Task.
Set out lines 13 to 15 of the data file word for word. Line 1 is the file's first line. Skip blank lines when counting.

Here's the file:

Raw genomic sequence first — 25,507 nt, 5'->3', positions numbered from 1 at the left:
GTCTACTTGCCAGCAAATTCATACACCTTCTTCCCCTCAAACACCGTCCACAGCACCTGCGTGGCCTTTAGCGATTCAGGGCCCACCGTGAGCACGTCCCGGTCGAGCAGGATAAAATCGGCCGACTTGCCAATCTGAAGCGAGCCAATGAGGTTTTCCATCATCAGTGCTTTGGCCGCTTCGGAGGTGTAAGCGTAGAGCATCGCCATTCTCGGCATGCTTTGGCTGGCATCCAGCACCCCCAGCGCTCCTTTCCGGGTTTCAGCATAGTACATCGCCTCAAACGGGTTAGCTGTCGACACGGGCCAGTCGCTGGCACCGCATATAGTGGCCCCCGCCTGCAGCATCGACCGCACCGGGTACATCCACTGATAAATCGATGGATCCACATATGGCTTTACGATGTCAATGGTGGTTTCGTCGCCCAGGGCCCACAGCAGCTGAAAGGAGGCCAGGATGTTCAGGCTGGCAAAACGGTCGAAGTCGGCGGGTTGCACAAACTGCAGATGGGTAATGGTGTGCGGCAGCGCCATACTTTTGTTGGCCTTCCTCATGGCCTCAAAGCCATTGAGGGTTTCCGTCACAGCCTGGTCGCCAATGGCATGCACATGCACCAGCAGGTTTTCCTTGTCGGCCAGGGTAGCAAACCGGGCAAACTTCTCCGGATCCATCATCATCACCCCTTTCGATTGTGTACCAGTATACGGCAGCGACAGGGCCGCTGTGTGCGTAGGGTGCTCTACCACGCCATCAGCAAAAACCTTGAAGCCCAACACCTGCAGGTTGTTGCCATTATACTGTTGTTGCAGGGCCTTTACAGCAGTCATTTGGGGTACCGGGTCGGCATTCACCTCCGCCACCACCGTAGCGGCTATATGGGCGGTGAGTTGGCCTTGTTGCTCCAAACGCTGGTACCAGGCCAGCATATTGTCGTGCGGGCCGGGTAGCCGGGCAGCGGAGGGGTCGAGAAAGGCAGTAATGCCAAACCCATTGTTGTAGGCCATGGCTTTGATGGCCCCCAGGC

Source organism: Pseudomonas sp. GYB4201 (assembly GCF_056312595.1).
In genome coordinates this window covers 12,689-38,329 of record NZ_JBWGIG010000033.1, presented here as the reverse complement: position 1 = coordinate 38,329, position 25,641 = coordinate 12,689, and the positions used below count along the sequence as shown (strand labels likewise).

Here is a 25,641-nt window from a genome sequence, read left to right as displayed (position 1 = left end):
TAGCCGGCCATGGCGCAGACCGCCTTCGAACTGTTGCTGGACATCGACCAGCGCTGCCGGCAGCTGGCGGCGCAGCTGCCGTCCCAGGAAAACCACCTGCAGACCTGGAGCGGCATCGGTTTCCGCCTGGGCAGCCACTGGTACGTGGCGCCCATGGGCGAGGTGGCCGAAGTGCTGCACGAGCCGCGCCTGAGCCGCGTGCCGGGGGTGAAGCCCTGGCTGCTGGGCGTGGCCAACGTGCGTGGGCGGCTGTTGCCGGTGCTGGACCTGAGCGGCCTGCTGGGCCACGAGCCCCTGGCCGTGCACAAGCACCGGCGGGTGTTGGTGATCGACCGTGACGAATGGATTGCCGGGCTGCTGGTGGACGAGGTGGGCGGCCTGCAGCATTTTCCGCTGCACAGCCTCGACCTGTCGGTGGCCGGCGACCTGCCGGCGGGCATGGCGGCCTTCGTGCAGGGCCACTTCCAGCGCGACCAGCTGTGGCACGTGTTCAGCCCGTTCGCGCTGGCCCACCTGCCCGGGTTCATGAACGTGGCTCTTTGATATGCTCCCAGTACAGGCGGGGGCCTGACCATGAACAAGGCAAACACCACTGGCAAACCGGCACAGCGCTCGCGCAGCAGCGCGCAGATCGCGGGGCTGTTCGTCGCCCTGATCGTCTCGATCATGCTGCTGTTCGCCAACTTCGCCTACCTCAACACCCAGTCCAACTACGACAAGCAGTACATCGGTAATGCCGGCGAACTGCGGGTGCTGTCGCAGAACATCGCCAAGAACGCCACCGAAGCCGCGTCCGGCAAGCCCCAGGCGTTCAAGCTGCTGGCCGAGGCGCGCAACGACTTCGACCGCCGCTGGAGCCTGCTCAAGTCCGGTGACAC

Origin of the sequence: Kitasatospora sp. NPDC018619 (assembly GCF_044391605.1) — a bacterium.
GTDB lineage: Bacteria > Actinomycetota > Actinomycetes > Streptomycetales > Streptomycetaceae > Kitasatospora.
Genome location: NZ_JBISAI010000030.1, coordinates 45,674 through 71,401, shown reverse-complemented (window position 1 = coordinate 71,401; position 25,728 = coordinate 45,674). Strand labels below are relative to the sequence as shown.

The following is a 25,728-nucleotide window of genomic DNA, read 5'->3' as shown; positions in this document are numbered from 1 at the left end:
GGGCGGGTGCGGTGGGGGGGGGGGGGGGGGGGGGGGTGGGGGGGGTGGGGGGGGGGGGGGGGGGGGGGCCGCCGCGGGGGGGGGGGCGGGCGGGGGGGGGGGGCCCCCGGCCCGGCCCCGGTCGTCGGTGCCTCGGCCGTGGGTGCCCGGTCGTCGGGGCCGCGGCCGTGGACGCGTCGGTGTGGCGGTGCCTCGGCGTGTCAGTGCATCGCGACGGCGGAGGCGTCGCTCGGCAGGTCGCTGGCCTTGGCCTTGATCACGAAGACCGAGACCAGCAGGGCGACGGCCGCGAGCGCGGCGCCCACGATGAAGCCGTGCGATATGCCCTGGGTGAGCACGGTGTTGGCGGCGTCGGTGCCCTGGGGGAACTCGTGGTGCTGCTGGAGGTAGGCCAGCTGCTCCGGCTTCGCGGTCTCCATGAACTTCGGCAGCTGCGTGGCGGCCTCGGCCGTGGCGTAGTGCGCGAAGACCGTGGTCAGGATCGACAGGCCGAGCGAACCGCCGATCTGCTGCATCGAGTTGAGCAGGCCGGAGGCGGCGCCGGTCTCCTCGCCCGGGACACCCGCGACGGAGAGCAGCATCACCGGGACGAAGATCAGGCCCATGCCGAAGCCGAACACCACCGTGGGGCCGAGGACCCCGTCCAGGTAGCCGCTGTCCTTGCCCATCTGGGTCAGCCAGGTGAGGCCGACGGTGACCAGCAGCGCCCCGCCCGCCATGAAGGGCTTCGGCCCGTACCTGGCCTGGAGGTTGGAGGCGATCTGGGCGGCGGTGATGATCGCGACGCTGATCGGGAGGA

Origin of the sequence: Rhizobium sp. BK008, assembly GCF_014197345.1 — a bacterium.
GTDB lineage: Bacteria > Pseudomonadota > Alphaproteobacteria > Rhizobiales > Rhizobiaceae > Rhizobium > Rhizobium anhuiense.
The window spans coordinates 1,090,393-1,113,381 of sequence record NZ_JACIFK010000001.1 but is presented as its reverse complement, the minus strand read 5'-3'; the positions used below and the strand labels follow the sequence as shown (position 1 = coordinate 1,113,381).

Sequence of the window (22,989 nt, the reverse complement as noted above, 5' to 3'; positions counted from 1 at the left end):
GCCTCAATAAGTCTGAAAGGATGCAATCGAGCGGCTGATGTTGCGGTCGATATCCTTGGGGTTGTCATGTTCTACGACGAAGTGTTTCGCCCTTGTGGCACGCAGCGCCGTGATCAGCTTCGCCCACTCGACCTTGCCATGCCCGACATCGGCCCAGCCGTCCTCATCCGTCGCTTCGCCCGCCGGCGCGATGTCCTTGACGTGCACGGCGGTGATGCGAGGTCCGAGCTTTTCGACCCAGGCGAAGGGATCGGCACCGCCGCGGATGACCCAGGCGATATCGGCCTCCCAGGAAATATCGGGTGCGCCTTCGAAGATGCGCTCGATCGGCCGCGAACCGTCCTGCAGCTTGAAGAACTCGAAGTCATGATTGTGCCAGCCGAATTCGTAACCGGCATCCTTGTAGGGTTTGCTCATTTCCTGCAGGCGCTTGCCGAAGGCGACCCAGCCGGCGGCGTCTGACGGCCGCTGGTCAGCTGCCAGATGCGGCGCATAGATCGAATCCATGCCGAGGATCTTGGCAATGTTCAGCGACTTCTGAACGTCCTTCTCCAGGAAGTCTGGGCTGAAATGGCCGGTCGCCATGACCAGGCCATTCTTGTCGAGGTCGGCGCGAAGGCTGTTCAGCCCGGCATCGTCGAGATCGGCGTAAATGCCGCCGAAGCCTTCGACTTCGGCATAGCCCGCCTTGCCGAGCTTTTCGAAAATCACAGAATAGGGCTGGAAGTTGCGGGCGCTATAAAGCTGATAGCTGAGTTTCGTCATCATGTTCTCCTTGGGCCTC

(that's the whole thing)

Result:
GTDB lineage: Bacteria > Pseudomonadota > Alphaproteobacteria > Rhizobiales > Rhizobiaceae > Rhizobium > Rhizobium anhuiense.
The window spans coordinates 1,090,393-1,113,381 of sequence record NZ_JACIFK010000001.1 but is presented as its reverse complement, the minus strand read 5'-3'; the positions used below and the strand labels follow the sequence as shown (position 1 = coordinate 1,113,381).

Sequence of the window (22,989 nt, the reverse complement as noted above, 5' to 3'; positions counted from 1 at the left end):